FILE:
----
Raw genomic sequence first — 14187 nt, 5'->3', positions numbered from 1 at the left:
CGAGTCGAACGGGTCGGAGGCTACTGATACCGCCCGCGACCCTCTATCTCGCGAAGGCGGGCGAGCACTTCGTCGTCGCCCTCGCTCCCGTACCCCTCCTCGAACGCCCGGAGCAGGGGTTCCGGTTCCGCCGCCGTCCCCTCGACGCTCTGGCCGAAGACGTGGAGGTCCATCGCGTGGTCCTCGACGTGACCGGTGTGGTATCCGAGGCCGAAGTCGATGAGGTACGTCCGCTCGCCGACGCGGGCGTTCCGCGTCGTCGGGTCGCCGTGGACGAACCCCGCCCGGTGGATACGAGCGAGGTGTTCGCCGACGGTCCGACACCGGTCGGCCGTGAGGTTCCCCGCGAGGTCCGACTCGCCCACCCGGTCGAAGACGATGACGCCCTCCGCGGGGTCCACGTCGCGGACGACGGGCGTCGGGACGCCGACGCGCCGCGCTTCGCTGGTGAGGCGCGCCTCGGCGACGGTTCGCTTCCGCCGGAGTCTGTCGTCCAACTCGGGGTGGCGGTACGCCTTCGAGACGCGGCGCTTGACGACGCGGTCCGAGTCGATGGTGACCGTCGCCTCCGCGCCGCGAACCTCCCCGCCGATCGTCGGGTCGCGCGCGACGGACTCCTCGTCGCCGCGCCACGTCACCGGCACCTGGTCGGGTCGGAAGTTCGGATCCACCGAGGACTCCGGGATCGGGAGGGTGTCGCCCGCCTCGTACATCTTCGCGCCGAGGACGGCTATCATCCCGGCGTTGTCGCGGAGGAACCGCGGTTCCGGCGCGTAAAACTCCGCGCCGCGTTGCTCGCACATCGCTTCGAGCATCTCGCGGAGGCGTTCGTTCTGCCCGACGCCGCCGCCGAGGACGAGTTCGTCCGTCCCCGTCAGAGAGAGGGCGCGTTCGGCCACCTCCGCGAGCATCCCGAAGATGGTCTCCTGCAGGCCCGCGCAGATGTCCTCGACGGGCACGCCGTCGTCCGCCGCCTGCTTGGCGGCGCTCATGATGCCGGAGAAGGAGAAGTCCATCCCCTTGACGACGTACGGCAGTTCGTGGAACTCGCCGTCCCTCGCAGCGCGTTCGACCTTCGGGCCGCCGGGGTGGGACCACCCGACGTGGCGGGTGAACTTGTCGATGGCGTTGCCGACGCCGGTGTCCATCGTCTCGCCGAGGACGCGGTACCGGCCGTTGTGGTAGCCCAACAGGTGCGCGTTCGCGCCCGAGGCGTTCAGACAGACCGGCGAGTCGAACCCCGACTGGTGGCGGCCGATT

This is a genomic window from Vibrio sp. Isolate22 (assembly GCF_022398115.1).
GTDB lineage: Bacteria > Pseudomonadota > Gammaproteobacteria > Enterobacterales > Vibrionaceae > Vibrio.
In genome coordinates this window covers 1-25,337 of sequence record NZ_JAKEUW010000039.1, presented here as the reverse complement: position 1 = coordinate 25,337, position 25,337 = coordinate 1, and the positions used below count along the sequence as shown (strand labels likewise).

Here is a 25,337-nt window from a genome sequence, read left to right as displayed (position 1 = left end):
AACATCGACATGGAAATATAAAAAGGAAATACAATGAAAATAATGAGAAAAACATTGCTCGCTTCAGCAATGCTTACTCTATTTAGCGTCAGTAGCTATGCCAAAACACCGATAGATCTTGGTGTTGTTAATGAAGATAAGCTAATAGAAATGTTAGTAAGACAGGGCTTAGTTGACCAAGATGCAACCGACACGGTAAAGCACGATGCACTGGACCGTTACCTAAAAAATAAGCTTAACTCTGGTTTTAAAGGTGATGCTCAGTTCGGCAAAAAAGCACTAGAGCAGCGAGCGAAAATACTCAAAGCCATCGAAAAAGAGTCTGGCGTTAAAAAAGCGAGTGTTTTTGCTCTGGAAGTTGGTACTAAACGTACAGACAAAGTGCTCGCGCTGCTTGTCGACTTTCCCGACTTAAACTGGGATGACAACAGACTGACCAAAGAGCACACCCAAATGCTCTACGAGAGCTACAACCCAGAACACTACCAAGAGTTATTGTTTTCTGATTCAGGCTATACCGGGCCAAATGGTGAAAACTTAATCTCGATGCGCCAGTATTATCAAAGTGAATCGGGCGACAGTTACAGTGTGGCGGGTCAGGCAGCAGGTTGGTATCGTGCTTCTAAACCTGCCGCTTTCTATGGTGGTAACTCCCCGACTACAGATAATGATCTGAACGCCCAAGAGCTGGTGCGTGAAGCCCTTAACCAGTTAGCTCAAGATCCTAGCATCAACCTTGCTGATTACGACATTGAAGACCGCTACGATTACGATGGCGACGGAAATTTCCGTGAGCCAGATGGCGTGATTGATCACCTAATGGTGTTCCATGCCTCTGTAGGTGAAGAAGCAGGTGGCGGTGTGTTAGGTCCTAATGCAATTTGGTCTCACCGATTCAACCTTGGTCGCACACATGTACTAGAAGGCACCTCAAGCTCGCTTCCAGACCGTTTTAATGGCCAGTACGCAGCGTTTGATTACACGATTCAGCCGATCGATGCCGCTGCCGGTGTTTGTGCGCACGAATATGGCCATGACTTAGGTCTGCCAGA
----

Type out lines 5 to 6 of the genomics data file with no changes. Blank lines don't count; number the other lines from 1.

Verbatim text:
In genome coordinates this window covers 1-25,337 of sequence record NZ_JAKEUW010000039.1, presented here as the reverse complement: position 1 = coordinate 25,337, position 25,337 = coordinate 1, and the positions used below count along the sequence as shown (strand labels likewise).

Here is a 25,337-nt window from a genome sequence, read left to right as displayed (position 1 = left end):